As the trees bud and unfurl their leaves this spring, it’s nice to know that our Celtic ancestors loved them deeply. Long before Earth Day, they saw trees as more than sources of wood, shade and fruit. This island was once 80% forest, and the people saw specific qualities in different types of trees. Trees were rich in meaning. The tree of life is a beloved motif on Irish gifts and a profound symbol representing infinity and the connection between all living things. It has endured because trees do speak to many of us, touching our souls with far more than their practical uses.
Behon Law was the legal framework of pre-Christian Ireland. It was a detailed and complex system of rules and penalties for violating them that organized people as well as trees into various groups. The laws were quite progressive and sophisticated, and they included serious penalties for harming trees.
Our ancestors grouped trees into four categories: nobles, commoners, lower divisions and brushes. The penalties for harming trees depended on their category. Oak, hazel, holly, ash, yew, crab apple and Scots pine were all classed as nobles, and the penalty for cutting one down was two and a half milk cows. (Presumably culprits cut down more than one tree at a time.) Rowan, elm, hawthorn and willow were among the commoners, while blackthorn, whitebeam and aspen were in the lower division.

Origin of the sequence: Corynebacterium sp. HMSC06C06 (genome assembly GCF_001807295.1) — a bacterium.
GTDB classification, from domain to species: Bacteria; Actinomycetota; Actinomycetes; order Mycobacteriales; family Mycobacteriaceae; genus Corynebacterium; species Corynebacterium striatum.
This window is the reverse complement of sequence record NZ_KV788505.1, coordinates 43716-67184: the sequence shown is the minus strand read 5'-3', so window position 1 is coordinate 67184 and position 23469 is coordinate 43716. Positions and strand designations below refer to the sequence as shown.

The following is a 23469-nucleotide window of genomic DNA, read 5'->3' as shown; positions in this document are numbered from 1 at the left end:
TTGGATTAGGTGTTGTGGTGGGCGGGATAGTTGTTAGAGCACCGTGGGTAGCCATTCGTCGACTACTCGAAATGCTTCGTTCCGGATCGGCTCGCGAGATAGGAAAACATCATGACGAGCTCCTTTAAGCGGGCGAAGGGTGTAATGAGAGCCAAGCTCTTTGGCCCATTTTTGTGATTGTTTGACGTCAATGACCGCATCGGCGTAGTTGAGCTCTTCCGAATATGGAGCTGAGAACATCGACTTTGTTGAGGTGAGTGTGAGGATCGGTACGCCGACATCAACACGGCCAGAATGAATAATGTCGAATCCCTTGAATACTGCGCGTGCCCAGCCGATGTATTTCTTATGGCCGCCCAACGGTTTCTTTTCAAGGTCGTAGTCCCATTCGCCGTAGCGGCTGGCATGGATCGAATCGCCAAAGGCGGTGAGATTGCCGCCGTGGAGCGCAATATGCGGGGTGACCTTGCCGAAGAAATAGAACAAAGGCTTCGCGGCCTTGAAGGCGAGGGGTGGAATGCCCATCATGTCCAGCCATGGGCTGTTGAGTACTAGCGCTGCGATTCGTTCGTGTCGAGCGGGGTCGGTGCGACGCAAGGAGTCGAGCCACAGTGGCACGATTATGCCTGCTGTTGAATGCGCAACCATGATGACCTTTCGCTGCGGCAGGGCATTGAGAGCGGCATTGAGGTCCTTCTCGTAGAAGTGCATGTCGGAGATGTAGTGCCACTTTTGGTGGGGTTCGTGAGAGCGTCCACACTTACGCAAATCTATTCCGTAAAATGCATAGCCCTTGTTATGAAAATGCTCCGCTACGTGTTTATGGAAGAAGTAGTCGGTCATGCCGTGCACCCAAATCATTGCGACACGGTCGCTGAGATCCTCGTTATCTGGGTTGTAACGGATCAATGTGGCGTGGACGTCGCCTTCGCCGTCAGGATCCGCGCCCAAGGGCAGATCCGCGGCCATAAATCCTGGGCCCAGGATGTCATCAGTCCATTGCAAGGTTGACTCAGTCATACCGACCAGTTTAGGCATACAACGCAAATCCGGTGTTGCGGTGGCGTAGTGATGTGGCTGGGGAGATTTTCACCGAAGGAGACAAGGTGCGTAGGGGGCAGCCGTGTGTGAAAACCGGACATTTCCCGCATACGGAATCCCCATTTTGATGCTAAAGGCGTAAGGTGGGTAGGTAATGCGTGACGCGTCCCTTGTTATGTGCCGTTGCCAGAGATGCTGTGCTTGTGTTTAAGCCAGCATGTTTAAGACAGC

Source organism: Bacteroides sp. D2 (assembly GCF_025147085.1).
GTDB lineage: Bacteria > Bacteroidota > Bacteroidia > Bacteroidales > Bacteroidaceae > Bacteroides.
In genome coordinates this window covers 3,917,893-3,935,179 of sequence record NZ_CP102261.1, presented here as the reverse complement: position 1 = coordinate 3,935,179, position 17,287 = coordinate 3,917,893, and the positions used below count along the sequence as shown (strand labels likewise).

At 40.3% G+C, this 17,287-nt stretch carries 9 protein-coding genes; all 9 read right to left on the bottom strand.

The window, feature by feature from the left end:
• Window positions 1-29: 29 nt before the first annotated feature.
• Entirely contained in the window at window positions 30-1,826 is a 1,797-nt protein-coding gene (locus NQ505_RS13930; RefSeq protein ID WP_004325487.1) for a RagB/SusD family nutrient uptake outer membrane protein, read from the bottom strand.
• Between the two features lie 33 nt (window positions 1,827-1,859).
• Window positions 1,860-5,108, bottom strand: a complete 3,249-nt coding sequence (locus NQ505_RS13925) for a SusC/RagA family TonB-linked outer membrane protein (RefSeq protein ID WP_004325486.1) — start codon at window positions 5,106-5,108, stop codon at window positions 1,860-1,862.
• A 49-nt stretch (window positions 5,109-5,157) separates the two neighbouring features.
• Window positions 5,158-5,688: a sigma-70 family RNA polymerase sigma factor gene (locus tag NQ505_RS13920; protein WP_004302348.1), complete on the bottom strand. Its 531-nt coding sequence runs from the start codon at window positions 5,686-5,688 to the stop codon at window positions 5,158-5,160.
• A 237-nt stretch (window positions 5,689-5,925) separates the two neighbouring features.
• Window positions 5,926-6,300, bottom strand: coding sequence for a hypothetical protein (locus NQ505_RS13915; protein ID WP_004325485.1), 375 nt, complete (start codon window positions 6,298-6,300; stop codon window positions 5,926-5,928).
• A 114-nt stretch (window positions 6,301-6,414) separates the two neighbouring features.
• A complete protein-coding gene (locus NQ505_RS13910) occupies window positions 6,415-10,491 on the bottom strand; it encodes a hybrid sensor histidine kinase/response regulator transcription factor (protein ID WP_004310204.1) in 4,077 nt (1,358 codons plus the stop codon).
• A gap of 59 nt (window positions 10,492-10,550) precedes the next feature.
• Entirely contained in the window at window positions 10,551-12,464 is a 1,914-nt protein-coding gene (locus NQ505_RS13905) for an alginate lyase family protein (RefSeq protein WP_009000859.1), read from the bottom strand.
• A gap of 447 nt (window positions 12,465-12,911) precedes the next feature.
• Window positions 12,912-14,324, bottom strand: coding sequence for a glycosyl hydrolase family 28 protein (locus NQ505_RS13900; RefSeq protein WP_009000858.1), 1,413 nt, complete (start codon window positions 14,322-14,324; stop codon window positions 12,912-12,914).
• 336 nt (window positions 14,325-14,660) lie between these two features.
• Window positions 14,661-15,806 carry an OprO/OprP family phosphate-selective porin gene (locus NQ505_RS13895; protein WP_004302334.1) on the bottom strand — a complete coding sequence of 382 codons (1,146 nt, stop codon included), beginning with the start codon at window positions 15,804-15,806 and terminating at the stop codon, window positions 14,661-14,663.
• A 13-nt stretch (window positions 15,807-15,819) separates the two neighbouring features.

What Trees Meant
The ancient Celts believed that each of the most important trees had special properties. Oak was most majestic. They associated it with wisdom and believed it was favored by the faeries. Hazel was also associated with wisdom and known as the tree of knowledge. Its nuts were an important food source in winter. Today, ash is valued to make hurls, but our ancestors used it to mark important places. Our story telling ability is one of our most famous Irish gifts, and ash trees star in many Irish legends.
Rowan, they believed, protected the home and the cows. It was known as the druid’s tree, although druids are also associated with oak. Faeries used hawthorn trees as their meeting places, and it was extremely bad luck to cut one down. The legal penalty was less than for cutting a noble tree, but our ancestors believed the faeries would take their own revenge. In places, roads were diverted around hawthorn trees to avoid damaging them. While today, images of faeries are charming in various Irish gifts, our ancestors saw them as capable of both joy and menace.
Today, we know much more about the science of how trees benefit the planet’s health. In many places, including Ireland, people are striving to planet more trees to absorb carbon and prevent soil erosion. Our Celtic ancestors would be pleased with this. They might not have had the detailed understanding of environmental science that we do today, but they well understood that trees were essential to life. If you are planting any trees this spring, know that as you place their roots into the ground you are also honoring your own roots.